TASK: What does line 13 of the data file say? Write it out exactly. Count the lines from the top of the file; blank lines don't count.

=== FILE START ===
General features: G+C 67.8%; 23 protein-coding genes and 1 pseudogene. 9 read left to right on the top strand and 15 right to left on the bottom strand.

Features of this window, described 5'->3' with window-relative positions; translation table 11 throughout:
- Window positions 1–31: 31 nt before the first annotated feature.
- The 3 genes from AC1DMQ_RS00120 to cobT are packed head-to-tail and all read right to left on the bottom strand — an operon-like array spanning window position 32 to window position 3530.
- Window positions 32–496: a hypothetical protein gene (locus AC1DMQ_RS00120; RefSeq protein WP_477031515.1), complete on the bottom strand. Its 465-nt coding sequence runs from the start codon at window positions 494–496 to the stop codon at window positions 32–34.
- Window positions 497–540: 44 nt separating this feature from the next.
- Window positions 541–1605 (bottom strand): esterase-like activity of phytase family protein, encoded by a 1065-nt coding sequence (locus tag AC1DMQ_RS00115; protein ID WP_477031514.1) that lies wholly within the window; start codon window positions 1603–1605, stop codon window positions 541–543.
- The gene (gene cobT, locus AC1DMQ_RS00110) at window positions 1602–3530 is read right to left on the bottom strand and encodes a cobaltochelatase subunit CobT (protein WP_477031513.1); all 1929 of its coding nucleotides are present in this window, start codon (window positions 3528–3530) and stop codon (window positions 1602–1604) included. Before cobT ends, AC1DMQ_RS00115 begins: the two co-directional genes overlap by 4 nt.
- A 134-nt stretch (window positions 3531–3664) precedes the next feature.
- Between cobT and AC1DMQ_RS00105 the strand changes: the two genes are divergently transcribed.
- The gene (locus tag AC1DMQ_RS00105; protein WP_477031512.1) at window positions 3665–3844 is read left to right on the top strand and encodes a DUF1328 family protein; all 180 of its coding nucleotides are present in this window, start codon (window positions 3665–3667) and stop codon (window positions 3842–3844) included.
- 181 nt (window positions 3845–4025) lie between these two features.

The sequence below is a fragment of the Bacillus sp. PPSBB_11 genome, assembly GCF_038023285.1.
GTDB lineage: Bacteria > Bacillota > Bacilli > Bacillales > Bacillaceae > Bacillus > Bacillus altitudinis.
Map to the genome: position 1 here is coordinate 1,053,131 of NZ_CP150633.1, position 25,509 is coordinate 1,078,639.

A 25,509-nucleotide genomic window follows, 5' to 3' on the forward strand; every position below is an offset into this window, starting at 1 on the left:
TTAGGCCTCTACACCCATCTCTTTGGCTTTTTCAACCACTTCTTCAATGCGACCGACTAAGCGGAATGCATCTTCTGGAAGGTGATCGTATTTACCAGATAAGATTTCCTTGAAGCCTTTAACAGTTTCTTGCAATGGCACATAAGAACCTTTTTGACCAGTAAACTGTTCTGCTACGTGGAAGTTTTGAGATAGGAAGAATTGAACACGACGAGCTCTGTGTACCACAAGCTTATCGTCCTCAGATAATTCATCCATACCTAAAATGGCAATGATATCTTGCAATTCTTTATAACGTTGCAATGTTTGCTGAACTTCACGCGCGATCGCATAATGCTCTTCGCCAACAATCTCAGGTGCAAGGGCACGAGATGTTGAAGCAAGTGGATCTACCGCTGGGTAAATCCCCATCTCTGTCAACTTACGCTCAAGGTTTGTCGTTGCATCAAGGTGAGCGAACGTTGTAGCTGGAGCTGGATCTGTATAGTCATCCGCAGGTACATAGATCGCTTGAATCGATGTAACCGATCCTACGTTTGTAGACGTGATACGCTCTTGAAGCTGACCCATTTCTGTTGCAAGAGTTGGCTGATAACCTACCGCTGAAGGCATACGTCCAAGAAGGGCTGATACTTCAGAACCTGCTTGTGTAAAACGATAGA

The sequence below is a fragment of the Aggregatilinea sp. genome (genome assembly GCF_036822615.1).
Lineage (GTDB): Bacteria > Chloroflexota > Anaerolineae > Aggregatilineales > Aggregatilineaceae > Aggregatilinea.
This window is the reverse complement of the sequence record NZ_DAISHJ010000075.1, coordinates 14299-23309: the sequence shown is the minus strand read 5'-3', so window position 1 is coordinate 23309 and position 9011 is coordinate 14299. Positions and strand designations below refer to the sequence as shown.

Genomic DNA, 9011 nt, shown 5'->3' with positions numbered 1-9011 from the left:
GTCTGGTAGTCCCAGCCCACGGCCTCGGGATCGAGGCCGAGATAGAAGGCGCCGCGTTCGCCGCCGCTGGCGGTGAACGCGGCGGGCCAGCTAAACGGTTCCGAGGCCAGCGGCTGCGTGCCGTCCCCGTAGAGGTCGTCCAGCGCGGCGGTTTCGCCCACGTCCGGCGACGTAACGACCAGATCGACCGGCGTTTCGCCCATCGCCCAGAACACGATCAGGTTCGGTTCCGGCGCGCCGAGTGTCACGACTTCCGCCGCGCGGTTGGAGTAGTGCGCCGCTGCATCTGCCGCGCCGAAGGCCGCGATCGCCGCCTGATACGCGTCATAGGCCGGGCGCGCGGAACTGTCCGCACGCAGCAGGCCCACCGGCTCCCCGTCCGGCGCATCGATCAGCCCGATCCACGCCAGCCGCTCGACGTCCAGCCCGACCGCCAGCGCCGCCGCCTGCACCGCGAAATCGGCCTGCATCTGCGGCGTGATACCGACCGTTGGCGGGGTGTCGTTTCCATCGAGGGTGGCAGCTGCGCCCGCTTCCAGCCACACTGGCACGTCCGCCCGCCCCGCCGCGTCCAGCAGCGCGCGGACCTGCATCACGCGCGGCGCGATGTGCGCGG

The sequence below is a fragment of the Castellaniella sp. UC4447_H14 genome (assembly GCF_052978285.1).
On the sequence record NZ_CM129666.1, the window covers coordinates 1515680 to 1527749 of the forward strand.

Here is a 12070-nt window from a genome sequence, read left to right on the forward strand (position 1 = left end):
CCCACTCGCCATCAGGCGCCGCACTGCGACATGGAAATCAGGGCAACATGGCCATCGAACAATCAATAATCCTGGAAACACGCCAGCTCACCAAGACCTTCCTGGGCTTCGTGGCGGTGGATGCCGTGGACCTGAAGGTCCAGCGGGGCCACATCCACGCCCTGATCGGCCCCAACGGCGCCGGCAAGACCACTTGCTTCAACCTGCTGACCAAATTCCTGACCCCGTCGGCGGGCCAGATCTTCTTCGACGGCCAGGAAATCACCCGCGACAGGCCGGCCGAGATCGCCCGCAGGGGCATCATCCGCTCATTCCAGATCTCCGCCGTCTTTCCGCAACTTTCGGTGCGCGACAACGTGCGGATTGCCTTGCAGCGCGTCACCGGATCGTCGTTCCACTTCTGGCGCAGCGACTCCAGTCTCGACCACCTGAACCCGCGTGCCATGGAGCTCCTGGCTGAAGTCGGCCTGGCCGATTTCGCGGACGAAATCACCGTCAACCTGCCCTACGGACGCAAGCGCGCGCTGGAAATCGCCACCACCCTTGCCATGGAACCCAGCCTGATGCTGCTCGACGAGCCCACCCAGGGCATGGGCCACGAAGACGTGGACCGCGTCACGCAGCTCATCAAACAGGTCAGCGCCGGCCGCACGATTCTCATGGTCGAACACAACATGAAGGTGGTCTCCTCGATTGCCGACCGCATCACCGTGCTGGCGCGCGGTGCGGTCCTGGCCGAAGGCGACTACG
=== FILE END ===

The sequence below is a fragment of the Bacillus sp. PPSBB_11 genome, assembly GCF_038023285.1.